The Traffickers, Prostitutes and ‘Yarinis’ of Holguín, Cuba, Have Their Base of Operations in La Marqueta

 In the so-called “market alley” there are, from Mártires to Gómez, Rhino’s Bar, Benjuly, Gato Negro and Destellos Café, all private

Drinking something in the bars of La Marqueta is a kind of rite of passage or “password” to close the deal / 14ymedio

14ymedio bigger14ymedio, Miguel García, Holguín, May 18, 2024 — Mártires Street and three avenues named after heroes – Martí, Máximo Gómez and Luz y Caballero – frame the brand new red light district of Holguín, Cuba: Plaza de la Marqueta. In the old colonial market, restored several years ago, coming together are the prostitutes, their clients, local millionaires, scammers of various kinds and several yarinis* — named in honor of the mythical Havana pimp — who do not lose sight of their employees.

A decade ago, the tenants of the square – the center of Holguín life in Republican times – were very different. “Beggars who urinated and defecated,” recalls Heriberto, an employee in one of the bars that Marqueta enjoys today, taking advantage of the abandonment and ruin. The change from a homeless shelter to a brothel does not seem to have been too radical, he believes.

In the past there were shops, inns, butcher shops and fishmongers in La Marqueta. Now, however, the cartography of the square is made up almost exclusively of “upscale” bars and restaurants, at whose tables no one sits without knowing what’s happening. “They,” says Heriberto, referring to the prostitutes – who “are always groomed and well dressed” – “make their clients sit in a bar and consume.”

The cartography of the square is made up almost exclusively of “upscale” bars and restaurants

The price, depending on the services requested by the client, ranges between 3,000 and 5,000 pesos. Having a drink at the bar, explains Heriberto, is a kind of rite of passage or “password” to close the deal. “I don’t know if the owners of the establishments have any business with the yarinis, but that’s always the case,” he adds.

The Police know it, of course. From the red light districts of Havana – the same ones that made Alberto Yarini famous — his wars with rival pimps cost him his life in 1912 – to those of Santiago or Camagüey, passing through the nooks and crannies of El Condado Santa Clara, the Police always know and don’t get involved. “It’s a complicated territory,” says Heriberto, and not only because everything happens in bright sunlight and in a busy place, but because prostitution is just the tip of the crime iceberg.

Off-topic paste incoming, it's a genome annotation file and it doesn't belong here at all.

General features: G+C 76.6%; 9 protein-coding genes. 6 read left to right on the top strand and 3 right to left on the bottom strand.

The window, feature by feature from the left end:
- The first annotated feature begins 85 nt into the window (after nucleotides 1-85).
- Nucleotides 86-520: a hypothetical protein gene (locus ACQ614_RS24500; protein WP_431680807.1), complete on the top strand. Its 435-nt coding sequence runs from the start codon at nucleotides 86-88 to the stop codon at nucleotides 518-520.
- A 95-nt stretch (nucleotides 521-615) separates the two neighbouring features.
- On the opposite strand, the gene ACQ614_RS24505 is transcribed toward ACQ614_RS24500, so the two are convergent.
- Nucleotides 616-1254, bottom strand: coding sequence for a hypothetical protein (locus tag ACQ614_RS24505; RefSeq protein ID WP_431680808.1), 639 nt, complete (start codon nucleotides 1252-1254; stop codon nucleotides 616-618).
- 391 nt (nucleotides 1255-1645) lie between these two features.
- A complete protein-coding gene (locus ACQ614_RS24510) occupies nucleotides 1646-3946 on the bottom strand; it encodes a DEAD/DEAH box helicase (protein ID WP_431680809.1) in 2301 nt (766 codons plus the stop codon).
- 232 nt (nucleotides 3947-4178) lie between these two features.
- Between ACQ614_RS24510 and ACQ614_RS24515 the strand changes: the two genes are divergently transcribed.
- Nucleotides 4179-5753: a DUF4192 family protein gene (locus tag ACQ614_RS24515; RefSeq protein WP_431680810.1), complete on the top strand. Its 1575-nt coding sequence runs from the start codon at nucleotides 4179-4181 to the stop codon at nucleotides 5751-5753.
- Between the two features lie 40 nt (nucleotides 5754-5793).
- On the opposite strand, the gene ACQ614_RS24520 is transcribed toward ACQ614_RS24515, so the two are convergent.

Marijuana growers and their traffickers also visit La Marqueta, each with their own well-defined signs and rates; the cardholders, who know the techniques to steal currency from the MLC (freely convertible currency) cards of absent-minded or drunk clients; businessmen who prefer to discuss their sales with a beer in hand; and, from time to time, a train of tourists, who approach the chairs and bars without the slightest suspicion of what is taking place there.

Everything happens in bright sunlight and in a crowded place. Prostitution is just the tip of the crime iceberg / 14ymedio

Drinks and a Cuban version of tapas, that is the food available at the “little tables” of La Marqueta. In the so-called “market alley” – the backbone of the square – from Mártires to Gómez, there are Rhino’s Bar, Benjuly, Gato Negro and Destellos Café. They are all, says Heriberto, managed by private parties.

Each one has a group of burly guards, who take turns guarding the area around the square. Security is essential, as several businesses in Havana have demonstrated, exposed not only to problematic customers but also to “ninja” children, who steal to survive. Sometimes business gets out of control and a fight breaks out. “There haven’t been many fights, but what there was was loud and the ’boys’ had to intervene,” says Heriberto. Bosses do not like to be caught off guard by conflict and that is why they have constant surveillance. “Some have up to five guards working,” he says.

About the owner of Benjuly, Julio César Paredes – a “young and enterprising owner,” according to his website – there is a rumor: his alleged friendship with Lis Cuesta, wife of Miguel Díaz-Canel, who is attributed to being a “godmother,” or owner of the bar. This protection is what keeps its operation free of obstacles, assumes Heriberto, who assures that the same protection as above exists at the Bodegón Holguín, a business located on the Central Highway.

What started here has already spread to other areas, such as Pueblo Nuevo, and cases of drug sales have been detected

What started here has already spread to other areas, such as Pueblo Nuevo, and cases of drug sales and “strange” businesses have been detected in two high schools: Alberto Sosa and José Miró Argenter. But the center of the hurricane remains the square.

When the sun goes down and the city streets are not so hot, the young people of Holguín also go to Marqueta. Dressed up and careful not to invade other people’s territory, the prostitutes take their seats. The yarini sip their drinks and the card holders go into action. Cornered and trying to be discreet, the addicts begin to light their cigarettes. “The only thing missing is for El Químico** — the chemical — to arrive,” laments Heriberto, alluding to the fashionable drug in Havana. “It’s just a matter of time.”

Translator’s notes: 
*Yarini: Alberto Yarini, Cuba’s most famous pimp, was murdered in 1910, and has featured in novels, films and song.
**El Químico: A very cheap drug, marijuana- or synthetic marijuana-based and laced with other substances. See here.

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